FramesDirect.com

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Jul 13, 2019
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#1
I placed an order mid-August with FramesDirect.com for prescription Ray-Ban sunglasses. FramesDirect promotes themselves as an authorized Ray-Ban dealer (https://www.framesdirect.com/prescription-sunglasses/ray-ban). They market that they sell authentic Ray-Ban lenses (https://www.framesdirect.com/knowledge-center/ray-ban-lenses and https://www.framesdirect.com/knowledge-center/authentic-ray-ban-lenses). On their site they even have a page that tells how to tell authentic Ray-Ban lenses from other products.

I received the order today, and immediately after unboxing the item I noted that the lenses were not authentic Ray-Ban lenses. I called the company and they told me that Ray-Ban lenses are a lot more expensive than what I paid ($300) and that I did not order Ray-Ban lenses. Nowhere on any of the ordering pages were alternate lens options presented where I could choose among variations. My choices were lens color, polarized or non-polarized, and items of that sort. My order confirmation clearly states "Ray-Ban RB2132 New Wayfarer" and "Green G-15 Polarized with Anti-Reflective" lenses. (G-15 is a popular Ray-Ban lens.) Customer Service said that all of this was somehow my fault for not ordering the right item and that the only way to order genuine Ray-Ban lenses was to call in via phone. While I do see one web page on their site that says this in one place, there are numerous other pages that do not state that this is required, and I contend that my order confirmation and other materials indicate Ray-Ban. I think this is bait and switch.

When I told them I would like to return these for the proper item or a refund, I was told that they would only refund 50% of the price of my order or credit me 50% of the price of the order towards a replacement pair. After extensive discussion, they were unwilling to offer anything else. They provided me with RMA information via email which states the 50% refund.

My big question at this point is do I send the glasses back or is there some other action I should take? The email I received said they had to have the item back by 9/13.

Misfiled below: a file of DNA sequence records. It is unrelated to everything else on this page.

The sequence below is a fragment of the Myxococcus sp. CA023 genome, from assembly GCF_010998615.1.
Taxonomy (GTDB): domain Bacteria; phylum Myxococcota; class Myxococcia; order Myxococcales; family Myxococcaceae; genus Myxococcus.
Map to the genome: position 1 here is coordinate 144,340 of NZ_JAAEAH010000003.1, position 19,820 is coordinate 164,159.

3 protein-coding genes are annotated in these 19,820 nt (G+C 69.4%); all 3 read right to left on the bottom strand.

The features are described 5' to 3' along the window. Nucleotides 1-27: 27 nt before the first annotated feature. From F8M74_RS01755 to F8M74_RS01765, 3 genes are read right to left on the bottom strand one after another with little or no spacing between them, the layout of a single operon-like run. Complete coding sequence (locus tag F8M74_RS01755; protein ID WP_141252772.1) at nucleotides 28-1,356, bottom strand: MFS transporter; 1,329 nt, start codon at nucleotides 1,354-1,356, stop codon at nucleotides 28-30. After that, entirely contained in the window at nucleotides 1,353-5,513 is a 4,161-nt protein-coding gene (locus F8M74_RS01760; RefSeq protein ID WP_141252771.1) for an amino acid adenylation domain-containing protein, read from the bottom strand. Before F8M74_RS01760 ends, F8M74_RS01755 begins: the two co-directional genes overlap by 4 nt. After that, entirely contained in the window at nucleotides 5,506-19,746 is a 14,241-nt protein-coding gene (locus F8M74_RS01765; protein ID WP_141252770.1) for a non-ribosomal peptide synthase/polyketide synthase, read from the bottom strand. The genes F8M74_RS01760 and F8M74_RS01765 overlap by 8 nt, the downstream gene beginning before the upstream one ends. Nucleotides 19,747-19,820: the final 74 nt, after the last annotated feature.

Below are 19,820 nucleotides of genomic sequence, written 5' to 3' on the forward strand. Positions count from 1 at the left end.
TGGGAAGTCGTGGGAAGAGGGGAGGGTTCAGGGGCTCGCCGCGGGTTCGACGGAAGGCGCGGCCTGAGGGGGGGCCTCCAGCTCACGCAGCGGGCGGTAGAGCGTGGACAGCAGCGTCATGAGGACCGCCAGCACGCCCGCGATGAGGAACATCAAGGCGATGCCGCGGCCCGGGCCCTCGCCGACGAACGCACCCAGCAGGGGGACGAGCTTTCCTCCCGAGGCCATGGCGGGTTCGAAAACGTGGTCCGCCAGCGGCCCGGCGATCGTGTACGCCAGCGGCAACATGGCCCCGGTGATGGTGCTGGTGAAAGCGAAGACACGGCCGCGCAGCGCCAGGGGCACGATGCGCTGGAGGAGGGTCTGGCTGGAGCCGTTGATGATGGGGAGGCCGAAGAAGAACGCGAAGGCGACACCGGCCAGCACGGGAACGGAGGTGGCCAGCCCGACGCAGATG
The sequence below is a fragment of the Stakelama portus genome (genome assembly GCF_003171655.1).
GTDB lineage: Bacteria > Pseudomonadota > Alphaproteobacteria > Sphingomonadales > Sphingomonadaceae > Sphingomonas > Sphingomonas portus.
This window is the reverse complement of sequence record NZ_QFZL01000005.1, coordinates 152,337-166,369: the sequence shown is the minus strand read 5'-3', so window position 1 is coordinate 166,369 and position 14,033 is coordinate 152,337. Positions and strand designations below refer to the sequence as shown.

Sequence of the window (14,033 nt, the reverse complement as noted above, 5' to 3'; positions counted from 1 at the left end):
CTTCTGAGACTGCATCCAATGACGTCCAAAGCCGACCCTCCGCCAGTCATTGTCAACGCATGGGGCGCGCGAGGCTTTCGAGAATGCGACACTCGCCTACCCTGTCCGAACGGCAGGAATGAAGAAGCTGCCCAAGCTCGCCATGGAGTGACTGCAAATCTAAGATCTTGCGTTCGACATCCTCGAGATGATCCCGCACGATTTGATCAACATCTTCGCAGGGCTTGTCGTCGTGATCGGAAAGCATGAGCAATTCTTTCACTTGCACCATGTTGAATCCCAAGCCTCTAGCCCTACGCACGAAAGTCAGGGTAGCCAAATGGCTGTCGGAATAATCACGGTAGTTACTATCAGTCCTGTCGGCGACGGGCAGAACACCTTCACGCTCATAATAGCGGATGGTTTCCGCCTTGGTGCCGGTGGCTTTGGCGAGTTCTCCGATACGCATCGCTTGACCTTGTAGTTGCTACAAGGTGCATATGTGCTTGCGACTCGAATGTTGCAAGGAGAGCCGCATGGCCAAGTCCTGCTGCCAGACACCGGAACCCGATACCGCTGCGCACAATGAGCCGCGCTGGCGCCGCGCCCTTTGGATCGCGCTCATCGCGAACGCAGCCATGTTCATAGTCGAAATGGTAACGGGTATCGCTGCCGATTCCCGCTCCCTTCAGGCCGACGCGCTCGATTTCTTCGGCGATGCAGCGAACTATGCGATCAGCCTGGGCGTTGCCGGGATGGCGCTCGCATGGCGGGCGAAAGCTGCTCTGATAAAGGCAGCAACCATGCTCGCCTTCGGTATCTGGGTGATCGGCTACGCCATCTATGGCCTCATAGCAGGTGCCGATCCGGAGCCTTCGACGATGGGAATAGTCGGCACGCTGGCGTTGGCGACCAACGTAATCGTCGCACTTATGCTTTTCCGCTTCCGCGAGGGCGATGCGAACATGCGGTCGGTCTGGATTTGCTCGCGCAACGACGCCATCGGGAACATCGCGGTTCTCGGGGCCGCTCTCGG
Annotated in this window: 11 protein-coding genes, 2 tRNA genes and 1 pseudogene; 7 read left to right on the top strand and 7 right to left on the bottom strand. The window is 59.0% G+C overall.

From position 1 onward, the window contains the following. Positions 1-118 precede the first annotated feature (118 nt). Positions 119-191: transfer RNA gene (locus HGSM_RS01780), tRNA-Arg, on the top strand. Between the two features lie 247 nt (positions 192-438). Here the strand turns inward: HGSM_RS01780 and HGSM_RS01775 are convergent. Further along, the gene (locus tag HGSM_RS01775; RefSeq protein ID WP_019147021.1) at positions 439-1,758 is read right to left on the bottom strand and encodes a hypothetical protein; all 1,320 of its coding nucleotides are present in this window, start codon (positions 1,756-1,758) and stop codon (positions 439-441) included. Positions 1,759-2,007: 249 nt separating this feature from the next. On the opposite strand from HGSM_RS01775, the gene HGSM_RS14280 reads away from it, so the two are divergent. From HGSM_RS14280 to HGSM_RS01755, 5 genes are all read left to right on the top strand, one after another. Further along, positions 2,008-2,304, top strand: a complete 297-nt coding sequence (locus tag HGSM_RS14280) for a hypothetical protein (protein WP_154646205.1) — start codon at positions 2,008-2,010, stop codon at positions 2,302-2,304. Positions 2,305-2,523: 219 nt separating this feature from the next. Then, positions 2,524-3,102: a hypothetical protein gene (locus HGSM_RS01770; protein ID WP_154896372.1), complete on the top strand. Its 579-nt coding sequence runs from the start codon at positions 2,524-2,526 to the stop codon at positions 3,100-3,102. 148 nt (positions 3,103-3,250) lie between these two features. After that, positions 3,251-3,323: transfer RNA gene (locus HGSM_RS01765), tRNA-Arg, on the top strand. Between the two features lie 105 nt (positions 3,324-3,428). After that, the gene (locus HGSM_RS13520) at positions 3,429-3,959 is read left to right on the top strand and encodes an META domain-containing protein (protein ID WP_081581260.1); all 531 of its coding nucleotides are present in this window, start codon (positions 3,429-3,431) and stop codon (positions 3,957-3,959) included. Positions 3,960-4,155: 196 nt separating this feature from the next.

weihlac

Verified Member
Jun 30, 2017
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Maui Hawaii
#2
I placed an order mid-August with FramesDirect.com for prescription Ray-Ban sunglasses. FramesDirect promotes themselves as an authorized Ray-Ban dealer (https://www.framesdirect.com/prescription-sunglasses/ray-ban). They market that they sell authentic Ray-Ban lenses (https://www.framesdirect.com/knowledge-center/ray-ban-lenses and https://www.framesdirect.com/knowledge-center/authentic-ray-ban-lenses). On their site they even have a page that tells how to tell authentic Ray-Ban lenses from other products.

I received the order today, and immediately after unboxing the item I noted that the lenses were not authentic Ray-Ban lenses. I called the company and they told me that Ray-Ban lenses are a lot more expensive than what I paid ($300) and that I did not order Ray-Ban lenses. Nowhere on any of the ordering pages were alternate lens options presented where I could choose among variations. My choices were lens color, polarized or non-polarized, and items of that sort. My order confirmation clearly states "Ray-Ban RB2132 New Wayfarer" and "Green G-15 Polarized with Anti-Reflective" lenses. (G-15 is a popular Ray-Ban lens.) Customer Service said that all of this was somehow my fault for not ordering the right item and that the only way to order genuine Ray-Ban lenses was to call in via phone. While I do see one web page on their site that says this in one place, there are numerous other pages that do not state that this is required, and I contend that my order confirmation and other materials indicate Ray-Ban. I think this is bait and switch.

When I told them I would like to return these for the proper item or a refund, I was told that they would only refund 50% of the price of my order or credit me 50% of the price of the order towards a replacement pair. After extensive discussion, they were unwilling to offer anything else. They provided me with RMA information via email which states the 50% refund.

My big question at this point is do I send the glasses back or is there some other action I should take? The email I received said they had to have the item back by 9/13.
Check with your credit card (hopefully you used one). You did not receive what you ordered and they advertised.
 
Last edited:
Jul 13, 2019
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Check with your credit card (hopefully you used one). You did not receive what you ordered and they adverised.
This is one where Murphy's Law strikes. I paid for this transaction with my healthcare FSA card since it was for prescription glasses. I did contact that company (PayFlex) as there is nothing I can find on their site regarding how to file a dispute. The customer service rep, who was very nice, put me on hold for a long time only to come back and say that he couldn't find any information on the dispute process. He wound up transferring me to the fraud department--which I think focuses on other kinds of fraud--and they took down the information I provided. They said they would send me a record of this.